Faye, Lyndsay. The Gods of Gotham. Amy Einhorn: Putnam. Mar. 2012. 432p. ISBN 9780399158377. $25.95. Downloadable: Penguin Audio. HISTORICAL THRILLER
Faye proved herself a capable writer of historical fiction with Dust and Shadow, a deft and beautifully done debut that revisited Sherlock Holmes and the Jack the Ripper quandary. Here she revisits 1845 New York, and the results promise to be just as good. Timothy Wilde, an officer in the newly organized police force, is completing his rounds one night when he encounters a blood-soaked girl claiming to know where plenty of bodies are buried. It’s soon evident that a serial killer is at work, eager to stoke anti-Irish sentiment as immigrants pour into town owing to the Great Potato Famine. I’m betting that this will be an absorbing and chillingly grounded read.
Ball, Edward. The Tycoon and the Inventor: A Gilded Age Murder and the Birth of Moving Pictures. Doubleday. Apr. 2012. 384p. ISBN 9780385525756. $28. Downloadable: Random Audio. BIOGRAPHY
Asked by railroad tycoon and former California governor Leland Stanford to help prove that at one point a galloping horse’s four hooves leave the ground simultaneously, photographer Eadweard Muybridge invented stop-motion photography‚ the first step on the road to motion pictures. Stanford’s continued patronage didn’t keep Muybridge from going to trial when he killed his wife’s lover, though he was acquitted amid splashy media coverage. National Book Award winner Ball (Slaves in the Family) leaves the South for a work that combines art, science, true crime, and history-in-the-making in rough-and-tumble Gilded Age San Francisco. Now, that should attract readers.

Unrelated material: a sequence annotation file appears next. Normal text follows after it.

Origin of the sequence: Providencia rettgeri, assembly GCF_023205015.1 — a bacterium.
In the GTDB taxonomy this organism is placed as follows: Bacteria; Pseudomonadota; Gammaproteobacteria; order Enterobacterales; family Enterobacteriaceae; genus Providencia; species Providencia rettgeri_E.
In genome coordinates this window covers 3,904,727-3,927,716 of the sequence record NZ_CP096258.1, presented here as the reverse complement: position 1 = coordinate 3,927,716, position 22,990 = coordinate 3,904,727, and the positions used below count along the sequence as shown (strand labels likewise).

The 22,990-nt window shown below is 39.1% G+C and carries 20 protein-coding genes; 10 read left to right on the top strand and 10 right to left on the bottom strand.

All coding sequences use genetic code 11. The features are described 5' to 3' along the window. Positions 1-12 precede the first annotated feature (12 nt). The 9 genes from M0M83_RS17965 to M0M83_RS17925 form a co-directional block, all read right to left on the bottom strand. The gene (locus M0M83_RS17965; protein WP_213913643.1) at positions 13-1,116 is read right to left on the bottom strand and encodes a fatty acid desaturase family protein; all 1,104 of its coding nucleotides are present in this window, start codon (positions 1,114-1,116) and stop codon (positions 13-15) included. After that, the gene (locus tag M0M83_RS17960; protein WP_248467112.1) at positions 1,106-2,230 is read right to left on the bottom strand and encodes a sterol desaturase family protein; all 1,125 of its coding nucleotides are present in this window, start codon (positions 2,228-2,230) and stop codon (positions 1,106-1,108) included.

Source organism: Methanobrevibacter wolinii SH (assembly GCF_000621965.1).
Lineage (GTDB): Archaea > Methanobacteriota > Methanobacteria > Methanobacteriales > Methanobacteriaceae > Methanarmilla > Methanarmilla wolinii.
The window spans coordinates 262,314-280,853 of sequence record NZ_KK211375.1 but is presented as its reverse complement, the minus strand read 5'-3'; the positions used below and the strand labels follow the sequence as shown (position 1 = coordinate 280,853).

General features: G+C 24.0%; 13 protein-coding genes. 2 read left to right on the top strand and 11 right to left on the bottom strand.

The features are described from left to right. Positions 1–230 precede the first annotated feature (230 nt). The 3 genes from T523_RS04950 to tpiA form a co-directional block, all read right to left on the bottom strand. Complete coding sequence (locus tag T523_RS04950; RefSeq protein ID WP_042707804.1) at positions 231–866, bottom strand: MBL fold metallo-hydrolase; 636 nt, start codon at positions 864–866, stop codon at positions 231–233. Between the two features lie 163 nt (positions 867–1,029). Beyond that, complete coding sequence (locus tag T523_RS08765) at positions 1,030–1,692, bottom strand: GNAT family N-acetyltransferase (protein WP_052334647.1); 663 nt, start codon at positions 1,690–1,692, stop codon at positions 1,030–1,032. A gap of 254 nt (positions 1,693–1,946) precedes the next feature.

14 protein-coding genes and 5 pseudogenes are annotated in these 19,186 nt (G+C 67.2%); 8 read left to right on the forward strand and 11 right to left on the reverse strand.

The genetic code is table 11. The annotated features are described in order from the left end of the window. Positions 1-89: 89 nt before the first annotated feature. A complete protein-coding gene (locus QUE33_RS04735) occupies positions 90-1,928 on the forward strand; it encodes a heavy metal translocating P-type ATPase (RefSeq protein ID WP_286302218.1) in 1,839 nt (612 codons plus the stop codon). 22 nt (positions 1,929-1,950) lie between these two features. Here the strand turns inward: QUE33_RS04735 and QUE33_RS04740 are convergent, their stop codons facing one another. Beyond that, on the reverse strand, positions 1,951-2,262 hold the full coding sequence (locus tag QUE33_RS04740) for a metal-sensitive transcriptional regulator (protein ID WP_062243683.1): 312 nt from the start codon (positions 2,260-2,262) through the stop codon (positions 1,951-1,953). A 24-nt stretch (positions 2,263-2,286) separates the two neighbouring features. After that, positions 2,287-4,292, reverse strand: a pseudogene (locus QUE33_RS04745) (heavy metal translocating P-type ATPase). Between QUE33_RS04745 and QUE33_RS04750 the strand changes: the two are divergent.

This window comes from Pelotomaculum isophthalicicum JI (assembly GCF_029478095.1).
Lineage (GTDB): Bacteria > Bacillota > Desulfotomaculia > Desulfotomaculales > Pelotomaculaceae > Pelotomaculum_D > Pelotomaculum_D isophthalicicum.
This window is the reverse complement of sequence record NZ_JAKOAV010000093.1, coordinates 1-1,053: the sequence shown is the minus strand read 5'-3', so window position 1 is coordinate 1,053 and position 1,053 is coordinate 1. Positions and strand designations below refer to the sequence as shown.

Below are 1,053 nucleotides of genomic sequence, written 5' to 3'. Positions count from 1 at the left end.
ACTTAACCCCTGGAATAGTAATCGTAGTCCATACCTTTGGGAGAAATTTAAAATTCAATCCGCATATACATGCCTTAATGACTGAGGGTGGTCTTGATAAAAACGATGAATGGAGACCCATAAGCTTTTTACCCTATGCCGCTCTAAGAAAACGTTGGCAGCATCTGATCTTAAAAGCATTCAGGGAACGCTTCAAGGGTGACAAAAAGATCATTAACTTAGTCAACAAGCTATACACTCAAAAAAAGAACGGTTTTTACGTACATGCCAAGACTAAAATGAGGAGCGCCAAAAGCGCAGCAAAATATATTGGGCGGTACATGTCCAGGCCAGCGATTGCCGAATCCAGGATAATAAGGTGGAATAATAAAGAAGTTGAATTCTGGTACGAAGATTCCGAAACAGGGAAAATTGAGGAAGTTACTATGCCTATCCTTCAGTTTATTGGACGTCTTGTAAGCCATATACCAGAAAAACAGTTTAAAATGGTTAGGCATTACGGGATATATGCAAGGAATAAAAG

Johnson, Simon & James Kwak. Deluded: Why America Can’t Solve Its Debt Problem‚ And Why It Matters to You. Pantheon. Apr. 2012. 320p. ISBN 9780307906960. $26.95. eISBN 9780307907127. Downloadable: Random Audio. ECONOMICS
Once upon a time, explain the authors of the best-selling 13 Bankers, the U.S. government could pay off its debt‚ even the huge bills it ran up during World War II. Then came the 1970s, with Reaganism, macroeconomic change, and demographic shifts that spurred the growth of entitlement programs. And then came the recent economic collapse. Add to these factors some intractable political attitudes, and you have a debt that’s very hard to reduce. All of which matters; as MIT professor Johnson and business consultant Kwak aim to clarify, the debt affects us every day. Here’s betting that no one will agree with everything they say‚ and that what they say needs to be heard. With a nine-city tour to Atlanta, Boston, Chicago, Los Angeles, Miami, New York, San Francisco, Seattle, and Washington, DC.